A while ago I was sent an article with a great list of projects you can start coding while at home, there were 2 projects of interest, I wanted to learn how to build a web-scraper and I wanted to conduct a sentiment analysis.
At first, I was going to build a machine learning model to predict the ratings of book reviews. While building a web-scraper with BeautifulSoup, I encountered difficulties embodied within multiple review aggregation sites that wouldn’t allow me to collect data, they either were too popular, meaning, ready to counter my attempts to get data from there or built with Ajax (not supported by BeautifulSoup), so I avoided manual collection as it was my purpose to learn how to automate and build a web-scraper.
Then I thought about Russian cause we didn’t work with it during my studies at Praktikum and analyzing game reviews sounded even more exciting to me although I understood that there is rather a few reviews written in it. I started with kanobu.ru where I got around 70 reviews with ratings, so I started gathering as many reviews as I could and by the end of the day I got 140 reviews collected from various sites, I had to collect some manually from a place.
Never spend 6 minutes doing something by hand when you can spend 6 hours failing to automate it— Zhuowei Zhang (@zhuowei) April 26, 2020
Even though I broke the rule, I did automate multiple sites with only a couple of reviews for the sake of practice.
The reason why I chose Hellblade: Senua’s Sacrifice is that I enjoyed the plot where the main character with a mental illness is Senua, a young lady set on a course to save her true love, a son of a Celtic chieftain named Dillion, from Hel, the foreign Scandinavian mythology’s underworld and bring him back to life (how many people would do that given the opportunity?), because of her mental illness, Senua is both guided and misguided by several voices throughout the whole journey. I also thought that its reception would possibly be ambiguous, as playing it was not a pleasant experience, rather a thrilling one and people may have mistaken it for a slasher (in the beginning I certainly did), there are no tutorials, and a player isn’t even allowed to jump, but it’s full of puzzles and is a full-fledged adventure.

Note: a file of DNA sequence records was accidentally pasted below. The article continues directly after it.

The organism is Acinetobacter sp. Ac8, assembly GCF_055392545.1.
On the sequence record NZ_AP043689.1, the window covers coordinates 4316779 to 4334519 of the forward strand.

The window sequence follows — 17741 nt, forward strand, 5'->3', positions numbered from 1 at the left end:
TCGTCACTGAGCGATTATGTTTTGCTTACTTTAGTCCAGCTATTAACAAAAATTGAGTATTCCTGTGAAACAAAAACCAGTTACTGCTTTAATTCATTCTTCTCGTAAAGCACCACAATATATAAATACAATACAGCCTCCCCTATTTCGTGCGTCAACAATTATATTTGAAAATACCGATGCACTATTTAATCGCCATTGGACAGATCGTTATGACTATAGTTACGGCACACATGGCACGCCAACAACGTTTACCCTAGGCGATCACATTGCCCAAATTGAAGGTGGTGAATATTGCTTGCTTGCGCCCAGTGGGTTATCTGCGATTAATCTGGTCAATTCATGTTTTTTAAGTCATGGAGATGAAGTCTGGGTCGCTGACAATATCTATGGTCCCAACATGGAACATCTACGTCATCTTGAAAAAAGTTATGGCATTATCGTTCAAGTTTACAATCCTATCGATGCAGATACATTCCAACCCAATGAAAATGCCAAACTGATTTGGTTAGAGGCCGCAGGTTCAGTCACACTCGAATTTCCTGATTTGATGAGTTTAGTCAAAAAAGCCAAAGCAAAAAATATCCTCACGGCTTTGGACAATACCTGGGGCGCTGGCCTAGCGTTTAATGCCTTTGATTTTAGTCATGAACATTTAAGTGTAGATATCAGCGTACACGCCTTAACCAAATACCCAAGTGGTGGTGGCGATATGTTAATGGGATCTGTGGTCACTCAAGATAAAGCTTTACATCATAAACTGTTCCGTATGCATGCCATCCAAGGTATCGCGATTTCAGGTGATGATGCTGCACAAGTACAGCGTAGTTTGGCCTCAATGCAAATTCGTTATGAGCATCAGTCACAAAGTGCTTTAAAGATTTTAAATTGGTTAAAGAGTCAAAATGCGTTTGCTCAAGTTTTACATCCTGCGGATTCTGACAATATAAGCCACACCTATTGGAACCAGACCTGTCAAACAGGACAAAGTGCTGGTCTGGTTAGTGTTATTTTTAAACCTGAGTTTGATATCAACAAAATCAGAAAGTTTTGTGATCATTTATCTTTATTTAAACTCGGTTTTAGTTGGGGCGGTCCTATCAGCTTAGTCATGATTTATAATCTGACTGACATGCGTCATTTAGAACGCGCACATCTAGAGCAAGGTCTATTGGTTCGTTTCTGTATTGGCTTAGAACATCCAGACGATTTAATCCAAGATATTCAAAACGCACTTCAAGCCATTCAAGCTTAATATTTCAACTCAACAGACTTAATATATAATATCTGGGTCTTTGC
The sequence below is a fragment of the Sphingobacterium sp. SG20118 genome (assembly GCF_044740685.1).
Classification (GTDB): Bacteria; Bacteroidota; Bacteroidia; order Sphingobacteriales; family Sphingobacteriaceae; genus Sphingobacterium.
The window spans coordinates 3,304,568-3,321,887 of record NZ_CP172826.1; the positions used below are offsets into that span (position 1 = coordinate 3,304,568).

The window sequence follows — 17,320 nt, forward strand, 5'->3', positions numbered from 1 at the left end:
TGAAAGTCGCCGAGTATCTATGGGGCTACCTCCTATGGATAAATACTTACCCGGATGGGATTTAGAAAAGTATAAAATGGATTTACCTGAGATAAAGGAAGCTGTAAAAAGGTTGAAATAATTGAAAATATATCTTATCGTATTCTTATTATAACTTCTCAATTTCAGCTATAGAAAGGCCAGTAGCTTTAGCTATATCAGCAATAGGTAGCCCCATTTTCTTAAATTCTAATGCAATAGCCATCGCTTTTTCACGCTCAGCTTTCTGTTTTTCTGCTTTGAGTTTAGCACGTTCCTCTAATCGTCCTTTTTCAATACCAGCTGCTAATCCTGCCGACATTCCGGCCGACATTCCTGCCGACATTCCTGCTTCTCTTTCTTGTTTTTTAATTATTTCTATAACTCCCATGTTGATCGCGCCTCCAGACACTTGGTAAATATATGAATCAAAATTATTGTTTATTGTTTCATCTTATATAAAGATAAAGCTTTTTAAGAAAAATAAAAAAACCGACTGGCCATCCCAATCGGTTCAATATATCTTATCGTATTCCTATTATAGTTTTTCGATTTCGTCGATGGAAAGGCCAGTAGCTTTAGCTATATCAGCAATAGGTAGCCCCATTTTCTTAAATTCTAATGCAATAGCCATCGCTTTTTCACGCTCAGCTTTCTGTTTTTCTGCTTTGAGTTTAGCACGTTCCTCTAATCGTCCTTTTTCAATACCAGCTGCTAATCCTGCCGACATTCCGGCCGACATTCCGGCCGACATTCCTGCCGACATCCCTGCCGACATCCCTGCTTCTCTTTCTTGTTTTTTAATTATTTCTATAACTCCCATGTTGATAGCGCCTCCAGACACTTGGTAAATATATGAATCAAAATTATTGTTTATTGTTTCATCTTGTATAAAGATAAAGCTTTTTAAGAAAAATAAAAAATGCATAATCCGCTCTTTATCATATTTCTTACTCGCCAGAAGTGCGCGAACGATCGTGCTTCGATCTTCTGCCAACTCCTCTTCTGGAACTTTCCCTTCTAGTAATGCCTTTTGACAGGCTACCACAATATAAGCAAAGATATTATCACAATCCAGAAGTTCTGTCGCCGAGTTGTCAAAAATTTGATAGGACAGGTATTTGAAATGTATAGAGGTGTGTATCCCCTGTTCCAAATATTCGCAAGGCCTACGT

I removed 4 meaningless comments from the dataset, they either contained a word, a number, or a symbol, and one had been written even before the game was premiered. Let’s see what lies on the surface before moving to the sentiment analysis
It probably doesn’t come as a surprise that most of the reviews were written within the month the product was released but I would expect the numbers to drop gradually and not significantly, I may need to collect reviews written to other games to see how it works.
Then come the ratings. I rounded decimals with .5 to the closest higher whole number, and what’s lower to the closest lower one, as a score 7.4 was a total or aggregated score the game got from a player based on multiple factors required to rate the game by some site.
There are 50 reviews of Hellblade: Senua’s Sacrifice with a 10 out of 10 rating, more than 20 with around 8 and 9. 96 people of 136 highly enjoyed the game. There are 26 people who rated it above 6 and 14 who certainly didn’t like it.
Before I lemmatized the numbers I had loaded the stop words for Russian from nltk and added others like ‘very’, ‘own’, ‘which’, ‘can’, ‘whole’, ‘need’, which I believe were missing in the list. I also added words like ‘play’ and ‘game’ cause they’re abundant here. I found a function to preprocess Russian texts on Kaggle, it served well to lemmatize and tokenize the reviews. First it converts the texts in lowercase letters, then lemmatizes them with MyStem and if a word isn’t included in the stop words list and is neither an empty space nor a punctuation symbol.